490 Driverless bliss



I have been wondering about driverless cars for a while, have you? We know they are coming … well, they have been running for about 1m kilometers in Silicon Valley, but we know they will be in use in everyday traffic in somewhere between 10 and 30 years. Some people are saying, “oh, I donno, that’ll take the fun out of driving.” Myself, I’ve been saying for years, “the next car I'll buy will be driverless.” (I don’t own a car); except, by then we won’t buy cars anymore, owning a car will be a thing of the past ... sooo last millennium, as Elizabeth Farrelly explains in the SMH.

 

The thing with those new machines is that they’ll be a lot safer; most car accidents are caused by human error. But that’s only the first thing … there is so much more to it, in fact, driverless cars will change our lives more than any other gadget, since the invention of the wheel itself, methinks. In the age of electronics and - soon to come - artificial intelligence, we will enjoy auto-transportation to rival the internet and world-wide-communications. Just imagine, you'll want to leave for the office at 8:10. Your car awaits you in front of your door exactly at that time and drops you at the doorstep of your office, then parks itself. 


Actually, think a little outside the box: It will not be necessary, nor desirable to own that car. When you order a car to pick you up - or your elderly parents who can't drive anymore, or your wife with your three little children, or your invalid neighbour, or your son who has to be taken to football practice etc etc, you get the idea - it really doesn't matter where the car comes from, where it will be parked or indeed, who owns it. All you need is the car - a car - to be there in time, take you to your destination and disappear. Either you have the same car wait for you or pick you up (if you have left stuff in its boot) or you have any other car that's available. How about that for a change in life-priorities ... our entire car-culture will be shaken up. Driving will not only be less dangerous, but also cheaper and much, much more convenient; and - dare I say - more fun (especially when - in due time - we have cars that levitate too, like in The Fifth Element).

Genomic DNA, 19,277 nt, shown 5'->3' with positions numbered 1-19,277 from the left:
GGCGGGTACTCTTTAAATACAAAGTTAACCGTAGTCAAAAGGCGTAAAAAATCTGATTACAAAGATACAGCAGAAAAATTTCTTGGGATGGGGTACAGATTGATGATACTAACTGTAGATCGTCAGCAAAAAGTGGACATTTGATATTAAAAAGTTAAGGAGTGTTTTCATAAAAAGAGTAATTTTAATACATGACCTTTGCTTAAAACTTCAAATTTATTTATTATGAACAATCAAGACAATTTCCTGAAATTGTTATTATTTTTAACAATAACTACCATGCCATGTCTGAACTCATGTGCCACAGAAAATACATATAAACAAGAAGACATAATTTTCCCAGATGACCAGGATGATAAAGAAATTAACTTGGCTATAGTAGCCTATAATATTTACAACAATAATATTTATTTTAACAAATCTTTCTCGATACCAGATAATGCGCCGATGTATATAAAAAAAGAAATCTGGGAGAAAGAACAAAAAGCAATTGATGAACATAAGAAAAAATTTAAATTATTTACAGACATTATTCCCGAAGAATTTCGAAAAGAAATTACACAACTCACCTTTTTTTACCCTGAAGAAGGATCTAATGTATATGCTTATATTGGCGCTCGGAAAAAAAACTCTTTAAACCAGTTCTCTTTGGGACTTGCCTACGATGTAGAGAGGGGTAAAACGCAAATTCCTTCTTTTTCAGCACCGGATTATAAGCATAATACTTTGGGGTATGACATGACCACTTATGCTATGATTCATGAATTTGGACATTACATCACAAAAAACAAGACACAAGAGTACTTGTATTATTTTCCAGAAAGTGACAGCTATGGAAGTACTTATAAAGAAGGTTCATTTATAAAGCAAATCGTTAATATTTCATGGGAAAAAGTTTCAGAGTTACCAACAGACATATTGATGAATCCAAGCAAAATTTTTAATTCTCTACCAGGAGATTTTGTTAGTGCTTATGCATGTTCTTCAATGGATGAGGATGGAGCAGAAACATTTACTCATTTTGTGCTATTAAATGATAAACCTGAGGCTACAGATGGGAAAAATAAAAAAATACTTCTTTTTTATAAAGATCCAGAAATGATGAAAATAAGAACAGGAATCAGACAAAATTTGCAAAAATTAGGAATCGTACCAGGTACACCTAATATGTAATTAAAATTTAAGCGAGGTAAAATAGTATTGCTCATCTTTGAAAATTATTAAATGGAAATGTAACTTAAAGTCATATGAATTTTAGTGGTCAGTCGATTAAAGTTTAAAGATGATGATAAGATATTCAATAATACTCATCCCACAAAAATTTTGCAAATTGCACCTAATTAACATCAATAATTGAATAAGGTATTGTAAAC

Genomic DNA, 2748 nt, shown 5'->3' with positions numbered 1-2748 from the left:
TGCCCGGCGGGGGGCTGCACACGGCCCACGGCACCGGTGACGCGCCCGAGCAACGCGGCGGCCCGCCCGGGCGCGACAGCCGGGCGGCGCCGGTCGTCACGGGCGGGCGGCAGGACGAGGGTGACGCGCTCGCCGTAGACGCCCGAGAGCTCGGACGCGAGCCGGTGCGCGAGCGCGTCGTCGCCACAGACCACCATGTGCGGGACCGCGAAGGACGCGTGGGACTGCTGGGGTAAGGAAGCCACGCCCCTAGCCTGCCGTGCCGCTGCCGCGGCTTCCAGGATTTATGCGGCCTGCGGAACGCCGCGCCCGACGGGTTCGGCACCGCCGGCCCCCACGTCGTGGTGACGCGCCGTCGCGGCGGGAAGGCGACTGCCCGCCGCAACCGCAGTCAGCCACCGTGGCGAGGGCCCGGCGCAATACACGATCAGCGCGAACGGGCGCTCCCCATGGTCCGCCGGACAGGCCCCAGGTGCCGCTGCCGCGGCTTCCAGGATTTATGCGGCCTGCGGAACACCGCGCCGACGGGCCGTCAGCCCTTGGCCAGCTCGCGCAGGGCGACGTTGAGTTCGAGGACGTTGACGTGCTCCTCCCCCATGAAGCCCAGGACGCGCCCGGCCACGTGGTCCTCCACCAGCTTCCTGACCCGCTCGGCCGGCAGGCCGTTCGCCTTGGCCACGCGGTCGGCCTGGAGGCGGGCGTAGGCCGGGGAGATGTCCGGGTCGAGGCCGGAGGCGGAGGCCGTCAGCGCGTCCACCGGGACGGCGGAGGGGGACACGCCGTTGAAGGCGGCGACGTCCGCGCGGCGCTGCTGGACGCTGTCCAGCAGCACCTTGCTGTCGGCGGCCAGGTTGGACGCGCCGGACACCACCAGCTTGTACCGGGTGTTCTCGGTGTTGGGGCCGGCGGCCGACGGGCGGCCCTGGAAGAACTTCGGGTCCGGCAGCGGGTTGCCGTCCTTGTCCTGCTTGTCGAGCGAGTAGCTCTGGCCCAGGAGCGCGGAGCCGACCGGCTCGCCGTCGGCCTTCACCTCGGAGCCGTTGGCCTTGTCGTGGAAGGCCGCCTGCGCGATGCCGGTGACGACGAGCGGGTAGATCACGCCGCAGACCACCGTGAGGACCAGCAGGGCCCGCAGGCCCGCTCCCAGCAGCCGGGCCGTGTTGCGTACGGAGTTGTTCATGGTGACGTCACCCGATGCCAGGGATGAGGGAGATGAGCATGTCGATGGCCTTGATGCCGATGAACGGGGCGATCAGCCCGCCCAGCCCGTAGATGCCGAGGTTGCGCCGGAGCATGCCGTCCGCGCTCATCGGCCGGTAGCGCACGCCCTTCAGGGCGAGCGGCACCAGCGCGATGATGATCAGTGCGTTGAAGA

Myself ... I can't wait! Read the article, Ms Farrelly has a good grip on the idea.

Which maker will be first? Google? Apple? Or maybe a car manufacturer ... BMW, Mercedes, Tesla? Interesting times, very interesting (we're lucky to be alive now).



 

 

 

 

 

 

 

 

 

 








 

 

 

 

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